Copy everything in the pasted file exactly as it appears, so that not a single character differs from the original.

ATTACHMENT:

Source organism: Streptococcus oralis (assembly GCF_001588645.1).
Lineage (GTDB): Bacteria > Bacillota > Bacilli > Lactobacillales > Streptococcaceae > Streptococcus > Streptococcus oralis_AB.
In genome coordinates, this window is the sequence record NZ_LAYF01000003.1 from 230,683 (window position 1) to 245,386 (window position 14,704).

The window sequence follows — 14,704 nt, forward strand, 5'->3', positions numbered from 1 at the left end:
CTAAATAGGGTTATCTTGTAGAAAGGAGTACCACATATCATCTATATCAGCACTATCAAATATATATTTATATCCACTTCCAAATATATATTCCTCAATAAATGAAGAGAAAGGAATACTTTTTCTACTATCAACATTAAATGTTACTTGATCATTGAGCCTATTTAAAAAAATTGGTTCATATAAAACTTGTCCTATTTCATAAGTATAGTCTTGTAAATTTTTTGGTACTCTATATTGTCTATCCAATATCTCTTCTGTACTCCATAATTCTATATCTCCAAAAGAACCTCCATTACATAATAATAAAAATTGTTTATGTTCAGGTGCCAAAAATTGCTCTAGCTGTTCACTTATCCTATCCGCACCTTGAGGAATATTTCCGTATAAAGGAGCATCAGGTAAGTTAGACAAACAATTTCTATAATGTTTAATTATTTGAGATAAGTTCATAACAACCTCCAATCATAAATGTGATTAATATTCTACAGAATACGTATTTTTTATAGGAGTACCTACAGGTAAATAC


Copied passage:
Source organism: Streptococcus oralis (assembly GCF_001588645.1).
Lineage (GTDB): Bacteria > Bacillota > Bacilli > Lactobacillales > Streptococcaceae > Streptococcus > Streptococcus oralis_AB.
In genome coordinates, this window is the sequence record NZ_LAYF01000003.1 from 230,683 (window position 1) to 245,386 (window position 14,704).

The window sequence follows — 14,704 nt, forward strand, 5'->3', positions numbered from 1 at the left end:
CTAAATAGGGTTATCTTGTAGAAAGGAGTACCACATATCATCTATATCAGCACTATCAAATATATATTTATATCCACTTCCAAATATATATTCCTCAATAAATGAAGAGAAAGGAATACTTTTTCTACTATCAACATTAAATGTTACTTGATCATTGAGCCTATTTAAAAAAATTGGTTCATATAAAACTTGTCCTATTTCATAAGTATAGTCTTGTAAATTTTTTGGTACTCTATATTGTCTATCCAATATCTCTTCTGTACTCCATAATTCTATATCTCCAAAAGAACCTCCATTACATAATAATAAAAATTGTTTATGTTCAGGTGCCAAAAATTGCTCTAGCTGTTCACTTATCCTATCCGCACCTTGAGGAATATTTCCGTATAAAGGAGCATCAGGTAAGTTAGACAAACAATTTCTATAATGTTTAATTATTTGAGATAAGTTCATAACAACCTCCAATCATAAATGTGATTAATATTCTACAGAATACGTATTTTTTATAGGAGTACCTACAGGTAAATAC